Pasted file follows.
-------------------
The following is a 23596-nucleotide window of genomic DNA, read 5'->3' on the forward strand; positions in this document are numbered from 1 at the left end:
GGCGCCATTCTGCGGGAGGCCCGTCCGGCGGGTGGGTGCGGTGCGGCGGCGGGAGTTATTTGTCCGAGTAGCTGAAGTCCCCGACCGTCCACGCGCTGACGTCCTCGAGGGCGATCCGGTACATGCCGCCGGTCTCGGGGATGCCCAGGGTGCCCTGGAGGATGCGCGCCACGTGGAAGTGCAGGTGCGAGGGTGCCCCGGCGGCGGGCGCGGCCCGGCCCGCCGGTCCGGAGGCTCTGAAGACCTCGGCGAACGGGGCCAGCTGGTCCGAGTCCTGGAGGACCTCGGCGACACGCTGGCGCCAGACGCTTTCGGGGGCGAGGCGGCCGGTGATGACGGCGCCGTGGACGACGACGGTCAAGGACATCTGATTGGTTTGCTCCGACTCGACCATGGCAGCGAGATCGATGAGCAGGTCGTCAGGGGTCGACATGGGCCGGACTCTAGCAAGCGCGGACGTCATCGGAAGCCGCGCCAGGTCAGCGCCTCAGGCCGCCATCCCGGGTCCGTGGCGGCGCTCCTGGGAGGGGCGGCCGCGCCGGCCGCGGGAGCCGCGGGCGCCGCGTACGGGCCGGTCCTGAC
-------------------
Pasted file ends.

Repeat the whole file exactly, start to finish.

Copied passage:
The following is a 23596-nucleotide window of genomic DNA, read 5'->3' on the forward strand; positions in this document are numbered from 1 at the left end:
GGCGCCATTCTGCGGGAGGCCCGTCCGGCGGGTGGGTGCGGTGCGGCGGCGGGAGTTATTTGTCCGAGTAGCTGAAGTCCCCGACCGTCCACGCGCTGACGTCCTCGAGGGCGATCCGGTACATGCCGCCGGTCTCGGGGATGCCCAGGGTGCCCTGGAGGATGCGCGCCACGTGGAAGTGCAGGTGCGAGGGTGCCCCGGCGGCGGGCGCGGCCCGGCCCGCCGGTCCGGAGGCTCTGAAGACCTCGGCGAACGGGGCCAGCTGGTCCGAGTCCTGGAGGACCTCGGCGACACGCTGGCGCCAGACGCTTTCGGGGGCGAGGCGGCCGGTGATGACGGCGCCGTGGACGACGACGGTCAAGGACATCTGATTGGTTTGCTCCGACTCGACCATGGCAGCGAGATCGATGAGCAGGTCGTCAGGGGTCGACATGGGCCGGACTCTAGCAAGCGCGGACGTCATCGGAAGCCGCGCCAGGTCAGCGCCTCAGGCCGCCATCCCGGGTCCGTGGCGGCGCTCCTGGGAGGGGCGGCCGCGCCGGCCGCGGGAGCCGCGGGCGCCGCGTACGGGCCGGTCCTGAC